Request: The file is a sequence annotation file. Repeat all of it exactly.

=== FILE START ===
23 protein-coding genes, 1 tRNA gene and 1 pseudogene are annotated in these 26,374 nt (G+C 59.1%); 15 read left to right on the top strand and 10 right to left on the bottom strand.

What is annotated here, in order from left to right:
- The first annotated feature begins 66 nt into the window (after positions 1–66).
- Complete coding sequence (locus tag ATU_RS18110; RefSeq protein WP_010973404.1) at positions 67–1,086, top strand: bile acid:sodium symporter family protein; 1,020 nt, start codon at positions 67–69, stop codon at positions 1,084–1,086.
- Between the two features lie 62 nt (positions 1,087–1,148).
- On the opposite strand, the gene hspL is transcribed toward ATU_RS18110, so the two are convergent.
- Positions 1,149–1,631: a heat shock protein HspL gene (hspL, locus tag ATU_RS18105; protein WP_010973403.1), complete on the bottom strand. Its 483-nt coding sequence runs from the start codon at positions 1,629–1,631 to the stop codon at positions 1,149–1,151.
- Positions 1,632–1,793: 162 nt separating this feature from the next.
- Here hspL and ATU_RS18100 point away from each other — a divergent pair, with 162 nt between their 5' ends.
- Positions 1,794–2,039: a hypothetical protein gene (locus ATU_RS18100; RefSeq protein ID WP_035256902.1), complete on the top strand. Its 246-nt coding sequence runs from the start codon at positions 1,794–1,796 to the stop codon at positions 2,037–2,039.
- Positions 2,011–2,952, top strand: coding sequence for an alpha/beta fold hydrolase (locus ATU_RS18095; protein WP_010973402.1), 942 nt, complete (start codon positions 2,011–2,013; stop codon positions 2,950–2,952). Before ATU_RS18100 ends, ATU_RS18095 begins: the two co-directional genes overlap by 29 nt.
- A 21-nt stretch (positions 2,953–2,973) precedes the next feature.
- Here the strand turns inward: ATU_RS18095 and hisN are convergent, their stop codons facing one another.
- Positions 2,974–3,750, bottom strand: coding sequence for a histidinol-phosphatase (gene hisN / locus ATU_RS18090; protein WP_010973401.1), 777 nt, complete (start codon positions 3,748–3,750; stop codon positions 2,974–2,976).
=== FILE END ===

23 protein-coding genes, 1 tRNA gene and 1 pseudogene are annotated in these 26,374 nt (G+C 59.1%); 15 read left to right on the top strand and 10 right to left on the bottom strand.

What is annotated here, in order from left to right:
- The first annotated feature begins 66 nt into the window (after positions 1–66).
- Complete coding sequence (locus tag ATU_RS18110; RefSeq protein WP_010973404.1) at positions 67–1,086, top strand: bile acid:sodium symporter family protein; 1,020 nt, start codon at positions 67–69, stop codon at positions 1,084–1,086.
- Between the two features lie 62 nt (positions 1,087–1,148).
- On the opposite strand, the gene hspL is transcribed toward ATU_RS18110, so the two are convergent.
- Positions 1,149–1,631: a heat shock protein HspL gene (hspL, locus tag ATU_RS18105; protein WP_010973403.1), complete on the bottom strand. Its 483-nt coding sequence runs from the start codon at positions 1,629–1,631 to the stop codon at positions 1,149–1,151.
- Positions 1,632–1,793: 162 nt separating this feature from the next.
- Here hspL and ATU_RS18100 point away from each other — a divergent pair, with 162 nt between their 5' ends.
- Positions 1,794–2,039: a hypothetical protein gene (locus ATU_RS18100; RefSeq protein ID WP_035256902.1), complete on the top strand. Its 246-nt coding sequence runs from the start codon at positions 1,794–1,796 to the stop codon at positions 2,037–2,039.
- Positions 2,011–2,952, top strand: coding sequence for an alpha/beta fold hydrolase (locus ATU_RS18095; protein WP_010973402.1), 942 nt, complete (start codon positions 2,011–2,013; stop codon positions 2,950–2,952). Before ATU_RS18100 ends, ATU_RS18095 begins: the two co-directional genes overlap by 29 nt.
- A 21-nt stretch (positions 2,953–2,973) precedes the next feature.
- Here the strand turns inward: ATU_RS18095 and hisN are convergent, their stop codons facing one another.
- Positions 2,974–3,750, bottom strand: coding sequence for a histidinol-phosphatase (gene hisN / locus ATU_RS18090; protein WP_010973401.1), 777 nt, complete (start codon positions 3,748–3,750; stop codon positions 2,974–2,976).